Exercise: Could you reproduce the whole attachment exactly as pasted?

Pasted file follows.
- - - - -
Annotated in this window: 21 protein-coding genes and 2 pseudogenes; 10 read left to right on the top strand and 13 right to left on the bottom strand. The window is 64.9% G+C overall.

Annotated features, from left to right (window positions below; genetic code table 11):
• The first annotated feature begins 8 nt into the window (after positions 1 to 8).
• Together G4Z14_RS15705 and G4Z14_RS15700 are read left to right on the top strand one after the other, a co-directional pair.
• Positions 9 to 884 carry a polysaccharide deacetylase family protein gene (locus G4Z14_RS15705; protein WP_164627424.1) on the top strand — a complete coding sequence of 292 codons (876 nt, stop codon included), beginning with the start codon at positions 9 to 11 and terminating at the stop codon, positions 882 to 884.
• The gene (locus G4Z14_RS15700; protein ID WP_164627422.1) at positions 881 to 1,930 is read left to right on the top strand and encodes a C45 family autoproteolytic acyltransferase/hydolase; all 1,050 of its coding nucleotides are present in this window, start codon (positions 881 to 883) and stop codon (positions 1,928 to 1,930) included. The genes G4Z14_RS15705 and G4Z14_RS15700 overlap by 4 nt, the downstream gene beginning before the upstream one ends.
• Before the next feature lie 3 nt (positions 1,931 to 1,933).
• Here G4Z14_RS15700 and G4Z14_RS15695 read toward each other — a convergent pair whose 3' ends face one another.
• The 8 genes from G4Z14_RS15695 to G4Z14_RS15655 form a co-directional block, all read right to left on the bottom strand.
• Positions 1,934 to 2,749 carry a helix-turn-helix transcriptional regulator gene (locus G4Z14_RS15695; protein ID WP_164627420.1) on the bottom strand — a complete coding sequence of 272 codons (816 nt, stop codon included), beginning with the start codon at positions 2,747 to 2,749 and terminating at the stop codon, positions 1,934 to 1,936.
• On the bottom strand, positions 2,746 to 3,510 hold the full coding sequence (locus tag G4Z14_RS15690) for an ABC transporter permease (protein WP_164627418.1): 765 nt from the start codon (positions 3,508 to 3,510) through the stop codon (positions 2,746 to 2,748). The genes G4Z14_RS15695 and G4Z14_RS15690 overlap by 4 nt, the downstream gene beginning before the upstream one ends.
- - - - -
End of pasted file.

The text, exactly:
Annotated in this window: 21 protein-coding genes and 2 pseudogenes; 10 read left to right on the top strand and 13 right to left on the bottom strand. The window is 64.9% G+C overall.

Annotated features, from left to right (window positions below; genetic code table 11):
• The first annotated feature begins 8 nt into the window (after positions 1 to 8).
• Together G4Z14_RS15705 and G4Z14_RS15700 are read left to right on the top strand one after the other, a co-directional pair.
• Positions 9 to 884 carry a polysaccharide deacetylase family protein gene (locus G4Z14_RS15705; protein WP_164627424.1) on the top strand — a complete coding sequence of 292 codons (876 nt, stop codon included), beginning with the start codon at positions 9 to 11 and terminating at the stop codon, positions 882 to 884.
• The gene (locus G4Z14_RS15700; protein ID WP_164627422.1) at positions 881 to 1,930 is read left to right on the top strand and encodes a C45 family autoproteolytic acyltransferase/hydolase; all 1,050 of its coding nucleotides are present in this window, start codon (positions 881 to 883) and stop codon (positions 1,928 to 1,930) included. The genes G4Z14_RS15705 and G4Z14_RS15700 overlap by 4 nt, the downstream gene beginning before the upstream one ends.
• Before the next feature lie 3 nt (positions 1,931 to 1,933).
• Here G4Z14_RS15700 and G4Z14_RS15695 read toward each other — a convergent pair whose 3' ends face one another.
• The 8 genes from G4Z14_RS15695 to G4Z14_RS15655 form a co-directional block, all read right to left on the bottom strand.
• Positions 1,934 to 2,749 carry a helix-turn-helix transcriptional regulator gene (locus G4Z14_RS15695; protein ID WP_164627420.1) on the bottom strand — a complete coding sequence of 272 codons (816 nt, stop codon included), beginning with the start codon at positions 2,747 to 2,749 and terminating at the stop codon, positions 1,934 to 1,936.
• On the bottom strand, positions 2,746 to 3,510 hold the full coding sequence (locus tag G4Z14_RS15690) for an ABC transporter permease (protein WP_164627418.1): 765 nt from the start codon (positions 3,508 to 3,510) through the stop codon (positions 2,746 to 2,748). The genes G4Z14_RS15695 and G4Z14_RS15690 overlap by 4 nt, the downstream gene beginning before the upstream one ends.